Deliberations resumed at 9:00 a.m. on June 22, 2011. At approximately 9:30 a.m., the jury asked to listen to the 9-1-1 recording again as well as the testimony of Adriana Castro. The jury also asked, “Does his failure to substantiate ‘necesity’ [sic] imply guilt?” The parties agreed that the court would play the recording and provide the readback as soon as the court became available. With respect to necessity, the court referred the jury to the instructions on carjacking and necessity. Because defense counsel was engaged in a hearing for a different case, the readback and playback were delayed. Before the jury heard the readback, they buzzed the court again and issued a note saying, “we are not able to make a decision, nine to three.” The trial court announced that it intended to read the jury an instruction from People v. Moore, 96 Cal.App.4th 1105, 117 Cal.Rptr.2d 715 (2002), and it provided copies to the prosecutor and defense counsel. The trial court stated its decision was “based on the length of the evidence and the gaps and the fact that they requested readback and the 9-1-1 tape being played.” Later, the court stated for the record that it did not believe the jury had been deliberating long enough.

         Defense counsel objected to the reading of the instruction. She requested the trial court to poll the jurors as to how many votes had been taken, remind them of the length of their deliberations and that they had requested readback and the 9-1-1 call, and ask them whether they felt that further deliberations would change anything. Defense counsel commented that the language of the instruction was “a little bit overbearing.” The prosecutor had no objection. The trial court noted the objection by the defense and stated it would read the instruction and inform the jury that at 1:45 that afternoon they would have the readback they requested.

         C. The Moore Instruction[2]

         The Moore instruction was read as follows:

         Ladies and Gentlemen, what I am going to do right now is I have further instructions and directions to give you as to the count in this case.

         It has been my experience on more than one occasion that a jury which initially reported it was unable to reach a verdict was ultimately able to arrive at verdicts on one or more counts before it. To assist you in further deliberations, I’m going to further instruct you as follows.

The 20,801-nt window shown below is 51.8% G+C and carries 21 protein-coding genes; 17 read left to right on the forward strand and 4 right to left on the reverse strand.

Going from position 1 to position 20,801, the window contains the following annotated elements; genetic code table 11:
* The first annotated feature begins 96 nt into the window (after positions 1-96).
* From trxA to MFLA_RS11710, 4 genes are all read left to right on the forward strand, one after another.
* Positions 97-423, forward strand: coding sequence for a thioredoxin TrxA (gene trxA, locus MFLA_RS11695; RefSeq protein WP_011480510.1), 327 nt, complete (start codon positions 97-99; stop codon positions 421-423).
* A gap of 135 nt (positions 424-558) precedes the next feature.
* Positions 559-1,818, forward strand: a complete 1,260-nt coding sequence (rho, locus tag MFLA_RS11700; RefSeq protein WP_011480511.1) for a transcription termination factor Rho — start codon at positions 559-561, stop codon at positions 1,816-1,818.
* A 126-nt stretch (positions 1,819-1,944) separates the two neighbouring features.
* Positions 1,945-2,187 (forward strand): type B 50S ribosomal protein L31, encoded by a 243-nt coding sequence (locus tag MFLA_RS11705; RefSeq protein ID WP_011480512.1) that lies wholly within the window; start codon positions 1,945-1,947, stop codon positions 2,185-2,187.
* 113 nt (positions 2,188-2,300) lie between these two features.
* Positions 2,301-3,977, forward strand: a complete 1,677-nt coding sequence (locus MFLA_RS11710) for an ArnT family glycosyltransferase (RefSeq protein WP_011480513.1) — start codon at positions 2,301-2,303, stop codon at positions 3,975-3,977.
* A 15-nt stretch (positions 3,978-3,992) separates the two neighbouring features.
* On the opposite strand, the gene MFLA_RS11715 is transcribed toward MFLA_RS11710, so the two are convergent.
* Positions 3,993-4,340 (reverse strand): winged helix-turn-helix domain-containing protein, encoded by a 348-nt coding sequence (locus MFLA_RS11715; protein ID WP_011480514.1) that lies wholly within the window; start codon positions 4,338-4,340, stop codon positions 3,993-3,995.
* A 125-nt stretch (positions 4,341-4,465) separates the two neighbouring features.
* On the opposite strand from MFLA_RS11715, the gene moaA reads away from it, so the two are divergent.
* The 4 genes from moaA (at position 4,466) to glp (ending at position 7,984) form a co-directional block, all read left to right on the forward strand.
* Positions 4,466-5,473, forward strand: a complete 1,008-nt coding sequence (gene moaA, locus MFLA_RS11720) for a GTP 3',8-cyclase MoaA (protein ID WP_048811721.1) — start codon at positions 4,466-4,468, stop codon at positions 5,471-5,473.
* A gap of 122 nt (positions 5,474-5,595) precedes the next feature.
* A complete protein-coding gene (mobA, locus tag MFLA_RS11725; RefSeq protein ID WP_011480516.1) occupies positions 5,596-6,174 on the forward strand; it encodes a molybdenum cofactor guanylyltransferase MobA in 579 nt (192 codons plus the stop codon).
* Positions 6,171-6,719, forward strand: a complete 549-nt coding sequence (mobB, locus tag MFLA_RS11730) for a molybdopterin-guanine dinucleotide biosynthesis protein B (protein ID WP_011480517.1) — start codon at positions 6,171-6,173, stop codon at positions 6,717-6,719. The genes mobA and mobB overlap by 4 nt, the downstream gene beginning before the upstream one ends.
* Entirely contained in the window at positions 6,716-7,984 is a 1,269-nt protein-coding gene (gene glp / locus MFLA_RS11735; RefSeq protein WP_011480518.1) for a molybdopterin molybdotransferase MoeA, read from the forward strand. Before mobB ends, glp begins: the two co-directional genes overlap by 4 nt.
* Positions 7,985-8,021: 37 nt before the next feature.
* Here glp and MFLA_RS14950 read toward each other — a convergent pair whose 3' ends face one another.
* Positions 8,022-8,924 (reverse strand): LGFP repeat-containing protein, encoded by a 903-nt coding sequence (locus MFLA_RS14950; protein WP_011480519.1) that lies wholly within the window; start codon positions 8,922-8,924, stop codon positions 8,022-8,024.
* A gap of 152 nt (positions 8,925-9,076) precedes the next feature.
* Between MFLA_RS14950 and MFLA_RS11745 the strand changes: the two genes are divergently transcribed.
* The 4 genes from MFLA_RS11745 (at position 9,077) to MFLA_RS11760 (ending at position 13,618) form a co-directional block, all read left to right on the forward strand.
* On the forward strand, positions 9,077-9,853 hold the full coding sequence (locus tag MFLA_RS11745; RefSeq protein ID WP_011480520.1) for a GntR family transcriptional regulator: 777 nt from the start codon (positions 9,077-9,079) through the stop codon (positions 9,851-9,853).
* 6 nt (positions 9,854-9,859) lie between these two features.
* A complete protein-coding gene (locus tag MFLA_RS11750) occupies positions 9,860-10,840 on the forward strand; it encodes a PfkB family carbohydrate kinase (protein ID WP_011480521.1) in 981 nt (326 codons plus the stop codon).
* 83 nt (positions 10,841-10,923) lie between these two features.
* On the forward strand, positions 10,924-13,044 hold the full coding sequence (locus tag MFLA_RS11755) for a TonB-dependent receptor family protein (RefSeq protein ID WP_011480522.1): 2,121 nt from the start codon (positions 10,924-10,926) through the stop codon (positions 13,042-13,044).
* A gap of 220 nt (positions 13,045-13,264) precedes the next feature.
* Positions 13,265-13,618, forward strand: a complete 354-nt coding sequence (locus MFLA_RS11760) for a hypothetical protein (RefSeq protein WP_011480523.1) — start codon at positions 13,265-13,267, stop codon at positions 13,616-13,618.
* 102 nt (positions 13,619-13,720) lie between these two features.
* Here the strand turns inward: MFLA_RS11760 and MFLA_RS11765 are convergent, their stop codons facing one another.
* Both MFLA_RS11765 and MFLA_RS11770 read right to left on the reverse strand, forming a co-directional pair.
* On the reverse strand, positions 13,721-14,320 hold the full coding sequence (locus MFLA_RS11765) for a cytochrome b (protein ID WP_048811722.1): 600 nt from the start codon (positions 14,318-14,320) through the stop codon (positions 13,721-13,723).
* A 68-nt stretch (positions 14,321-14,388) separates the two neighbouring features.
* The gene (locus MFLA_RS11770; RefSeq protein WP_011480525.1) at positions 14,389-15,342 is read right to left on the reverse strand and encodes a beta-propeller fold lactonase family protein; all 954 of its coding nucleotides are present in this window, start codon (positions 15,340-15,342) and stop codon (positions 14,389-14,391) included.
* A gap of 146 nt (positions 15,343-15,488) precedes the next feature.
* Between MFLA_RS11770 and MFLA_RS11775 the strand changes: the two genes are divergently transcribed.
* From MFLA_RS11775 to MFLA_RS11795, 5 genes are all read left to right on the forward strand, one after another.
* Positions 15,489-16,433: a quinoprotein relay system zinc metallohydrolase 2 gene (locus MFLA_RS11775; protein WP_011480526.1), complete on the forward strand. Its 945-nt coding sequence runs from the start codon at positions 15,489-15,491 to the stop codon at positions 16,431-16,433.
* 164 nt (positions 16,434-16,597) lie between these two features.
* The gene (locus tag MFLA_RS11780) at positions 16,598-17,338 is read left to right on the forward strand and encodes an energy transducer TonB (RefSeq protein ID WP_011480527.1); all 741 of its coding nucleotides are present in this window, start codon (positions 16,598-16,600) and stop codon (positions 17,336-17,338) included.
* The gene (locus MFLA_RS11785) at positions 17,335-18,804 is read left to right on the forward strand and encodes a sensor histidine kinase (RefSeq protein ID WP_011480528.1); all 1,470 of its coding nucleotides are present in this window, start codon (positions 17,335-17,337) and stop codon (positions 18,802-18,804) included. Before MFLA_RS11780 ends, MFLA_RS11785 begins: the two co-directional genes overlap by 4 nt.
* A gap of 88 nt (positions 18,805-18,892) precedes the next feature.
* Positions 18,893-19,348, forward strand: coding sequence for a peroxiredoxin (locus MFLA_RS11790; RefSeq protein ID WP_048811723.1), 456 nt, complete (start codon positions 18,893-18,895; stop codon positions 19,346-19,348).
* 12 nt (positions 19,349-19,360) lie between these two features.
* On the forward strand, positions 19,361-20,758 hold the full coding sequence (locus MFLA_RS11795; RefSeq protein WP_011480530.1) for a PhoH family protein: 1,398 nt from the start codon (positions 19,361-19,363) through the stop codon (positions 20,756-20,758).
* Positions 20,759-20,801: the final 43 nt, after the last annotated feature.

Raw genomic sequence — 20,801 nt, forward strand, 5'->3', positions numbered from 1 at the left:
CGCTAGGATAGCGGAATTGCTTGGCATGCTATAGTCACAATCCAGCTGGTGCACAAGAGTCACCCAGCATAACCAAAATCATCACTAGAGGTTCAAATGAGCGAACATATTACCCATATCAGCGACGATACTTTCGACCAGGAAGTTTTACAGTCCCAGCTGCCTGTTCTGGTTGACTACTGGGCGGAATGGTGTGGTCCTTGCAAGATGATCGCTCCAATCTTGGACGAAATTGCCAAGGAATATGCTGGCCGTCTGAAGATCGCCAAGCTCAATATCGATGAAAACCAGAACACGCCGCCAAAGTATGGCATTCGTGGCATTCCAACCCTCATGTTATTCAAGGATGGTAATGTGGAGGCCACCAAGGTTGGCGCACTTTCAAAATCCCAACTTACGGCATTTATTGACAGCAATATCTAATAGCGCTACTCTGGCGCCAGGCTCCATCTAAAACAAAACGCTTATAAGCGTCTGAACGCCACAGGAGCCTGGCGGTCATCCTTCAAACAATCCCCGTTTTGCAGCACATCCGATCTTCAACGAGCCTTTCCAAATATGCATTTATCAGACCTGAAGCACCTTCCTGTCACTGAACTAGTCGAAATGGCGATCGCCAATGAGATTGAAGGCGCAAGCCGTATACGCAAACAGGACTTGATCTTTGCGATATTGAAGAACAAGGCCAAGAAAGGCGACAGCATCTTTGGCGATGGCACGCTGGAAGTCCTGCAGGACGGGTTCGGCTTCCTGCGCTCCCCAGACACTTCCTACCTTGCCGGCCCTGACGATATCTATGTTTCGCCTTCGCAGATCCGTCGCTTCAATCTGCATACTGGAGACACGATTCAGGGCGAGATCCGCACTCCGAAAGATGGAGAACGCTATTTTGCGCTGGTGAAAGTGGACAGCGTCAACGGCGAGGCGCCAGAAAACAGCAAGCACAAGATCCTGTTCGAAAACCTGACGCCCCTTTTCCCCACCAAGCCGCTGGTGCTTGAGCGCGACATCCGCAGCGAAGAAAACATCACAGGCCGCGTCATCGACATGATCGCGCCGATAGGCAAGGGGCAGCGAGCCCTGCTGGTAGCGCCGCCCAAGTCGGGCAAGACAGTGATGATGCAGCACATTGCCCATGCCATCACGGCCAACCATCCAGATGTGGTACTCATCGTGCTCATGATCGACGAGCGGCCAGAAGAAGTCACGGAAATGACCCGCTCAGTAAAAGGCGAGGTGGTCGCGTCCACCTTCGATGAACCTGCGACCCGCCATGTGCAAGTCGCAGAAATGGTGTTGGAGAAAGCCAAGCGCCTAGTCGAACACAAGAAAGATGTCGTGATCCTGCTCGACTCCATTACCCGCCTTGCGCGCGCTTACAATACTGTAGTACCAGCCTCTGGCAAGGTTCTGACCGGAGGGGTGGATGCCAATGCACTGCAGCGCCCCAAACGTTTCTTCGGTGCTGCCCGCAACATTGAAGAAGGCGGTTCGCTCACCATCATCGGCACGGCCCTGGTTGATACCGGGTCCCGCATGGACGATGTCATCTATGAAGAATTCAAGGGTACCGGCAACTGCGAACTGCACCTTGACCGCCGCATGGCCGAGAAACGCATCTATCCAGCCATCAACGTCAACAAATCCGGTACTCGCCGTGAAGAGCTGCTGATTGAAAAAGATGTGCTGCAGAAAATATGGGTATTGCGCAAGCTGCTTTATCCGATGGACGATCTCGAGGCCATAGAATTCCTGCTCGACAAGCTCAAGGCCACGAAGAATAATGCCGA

Your goal as jurors should be to reach a fair and impartial verdict if you are able to do so based solely on the evidence presented and without regard for the consequences of your verdict regardless of how long it takes to do so.

         It is your duty as jurors to carefully consider, weigh and evaluate all of the evidence presented at the trial, to discuss your views regarding the evidence and to listen to and consider the views of your fellow jurors.

         In the course of your further deliberations, you should not hesitate to re-examine your own views or to request your fellow jurors to re-examine theirs. You should not hesitate to change your view you once held if you are convinced it is wrong or to suggest other jurors change their views if you are convinced they are wrong.

         Fair and effective jury deliberations require a frank and forthright exchange of views.

         As I previously instructed you, each of you must decide the case for yourself and you should do so only after a full and complete consideration of all the evidence with your fellow jurors. It is your duty as jurors to deliberate with the goal of arriving at a verdict on the charge if you can do so without violence to your individual judgment.

         Both the People and the defendant are entitled to the individual judgment of each juror.

         As I previously instructed you, you have the absolute discretion to conduct your deliberations in any way you deem appropriate. May I suggest that since you have not been able to arrive at a verdict using the methods that you have chosen, that you consider to change ...